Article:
No secret was ever made of the fact that this system was developing as we went along – staff, children, parents and governors have all been kept informed of what we are doing.  However, I have always known that the system wasn’t completely perfect for us.  Not least because it was designed by the White Horse Federation to suit their needs, and we were/are using it alongside a few minimal functions of Target Tracker (purely for the purposes of looking at groups of children, as it links to SIMS).  I am eternally grateful for the support the WHF have given, and continue to give, and I know that they too have made changes to the system as time has gone on.
Yesterday, I was fortunate enough to attend the Assessment Without Levels conference at Cheltenham Racecourse, where some wonderful speakers provided me with a huge amount of food for thought.   Not least Jamie Pembroke and Michael Tidd (who, I am not ashamed to admit, I was very excited to finally get to meet at last!), whose key message was: do less, but better.  Jamie has always been a firm (and vocal!) believer in not using assessment systems if they don’t work for you.  He is, of course, completely right, but the only way to find something that completely fits your assessment system is to build it yourself. I don’t want to spend more money and time learning about a different system that still doesn’t quite fit our needs.  But sadly, my web/app designing skills don’t quite meet the desired level (I was excited a couple of years ago when I managed to get an Excel spreadsheet to change colour depending on the numbers put in!). If I’m honest,  our needs for a tracking system are going to change anyway.  I’m not completely sure how yet; when listening to Michael and Mary Myatt yesterday, I knew exactly what we were going to do and how.   24 hours on, and that clarity has faded a little, but I still have ideas.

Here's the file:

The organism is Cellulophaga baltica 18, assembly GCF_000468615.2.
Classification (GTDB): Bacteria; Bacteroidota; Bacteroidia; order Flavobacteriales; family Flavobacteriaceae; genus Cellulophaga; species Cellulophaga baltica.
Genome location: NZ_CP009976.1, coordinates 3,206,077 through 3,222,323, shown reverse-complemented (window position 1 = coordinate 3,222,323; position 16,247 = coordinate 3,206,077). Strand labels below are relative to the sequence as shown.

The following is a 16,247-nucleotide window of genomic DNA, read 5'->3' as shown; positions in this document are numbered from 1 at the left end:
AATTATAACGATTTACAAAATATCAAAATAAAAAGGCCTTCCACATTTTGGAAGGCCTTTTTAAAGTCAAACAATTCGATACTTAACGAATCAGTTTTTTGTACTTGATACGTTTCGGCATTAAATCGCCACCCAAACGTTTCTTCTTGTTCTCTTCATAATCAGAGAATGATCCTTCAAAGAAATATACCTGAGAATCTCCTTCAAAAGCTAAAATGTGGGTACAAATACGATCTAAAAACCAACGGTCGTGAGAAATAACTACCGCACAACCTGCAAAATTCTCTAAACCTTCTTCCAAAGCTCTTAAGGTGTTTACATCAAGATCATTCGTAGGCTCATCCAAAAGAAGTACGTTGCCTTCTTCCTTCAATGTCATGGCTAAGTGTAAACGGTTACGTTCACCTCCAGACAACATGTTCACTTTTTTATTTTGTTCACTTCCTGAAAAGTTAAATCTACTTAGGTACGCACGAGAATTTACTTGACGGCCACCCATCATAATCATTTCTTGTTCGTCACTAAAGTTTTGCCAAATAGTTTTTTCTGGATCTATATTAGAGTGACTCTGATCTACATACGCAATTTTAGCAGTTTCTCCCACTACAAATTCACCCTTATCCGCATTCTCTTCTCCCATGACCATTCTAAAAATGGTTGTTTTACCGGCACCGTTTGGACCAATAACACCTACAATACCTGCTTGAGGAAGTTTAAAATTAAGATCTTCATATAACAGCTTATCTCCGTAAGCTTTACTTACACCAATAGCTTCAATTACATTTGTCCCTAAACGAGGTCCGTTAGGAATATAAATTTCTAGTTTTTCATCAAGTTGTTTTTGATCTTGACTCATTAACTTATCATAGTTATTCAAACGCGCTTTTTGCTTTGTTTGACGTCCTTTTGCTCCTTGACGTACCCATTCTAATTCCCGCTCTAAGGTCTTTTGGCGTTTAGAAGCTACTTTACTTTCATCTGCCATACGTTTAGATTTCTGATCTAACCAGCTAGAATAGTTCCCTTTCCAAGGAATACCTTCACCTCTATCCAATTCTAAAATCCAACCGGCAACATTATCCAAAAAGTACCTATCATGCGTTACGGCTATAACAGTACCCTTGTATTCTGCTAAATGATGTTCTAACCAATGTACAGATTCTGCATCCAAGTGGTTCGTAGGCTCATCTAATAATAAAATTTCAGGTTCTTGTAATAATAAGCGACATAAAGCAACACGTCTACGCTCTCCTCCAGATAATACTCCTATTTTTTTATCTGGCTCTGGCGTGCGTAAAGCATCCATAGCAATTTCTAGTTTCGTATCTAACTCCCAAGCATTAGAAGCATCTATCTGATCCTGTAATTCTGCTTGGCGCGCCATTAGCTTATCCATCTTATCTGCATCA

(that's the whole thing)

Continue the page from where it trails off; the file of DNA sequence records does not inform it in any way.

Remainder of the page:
As a school, we assess too much.  I knew that from the outset, but I thought it better to do too much and cut back, rather than not enough and add to people’s workload later on.  I know we aren’t in the business of popularity contests,  but taking away work rather than adding more is always going to score brownie points! Staff have got to grips with the way we are planning and assessing, and they are doing it well.  The children know what they can do and where they need to go next.  The parents  (hopefully) know where to look to find out how their child is getting on and what they can do to help.  I’m not going to change any of that, just streamline the record keeping somehow.  
I’m not back to square one, nowhere near it, because this year, I have a very sound starting point, thanks to the WHF.  And, a year on, I have the confidence in my ability to develop this, something that I lacked massively last year.  I also have the confidence to talk to Ofsted about what we do: my favourite phrase of yesterday was “I’m sorry, we don’t do that here.  What would you like to know?”  I can’t wait to try that one out when our inevitable HMI visitor comes knocking on the door.
So, for the time being, we carry on doing the bloody good job that were are doing  already . But conversations will be had, plans will be made, and hopefully,  in the not too distant future, we will be doing less,  and even better.

Observations, Workload

Our most valued asset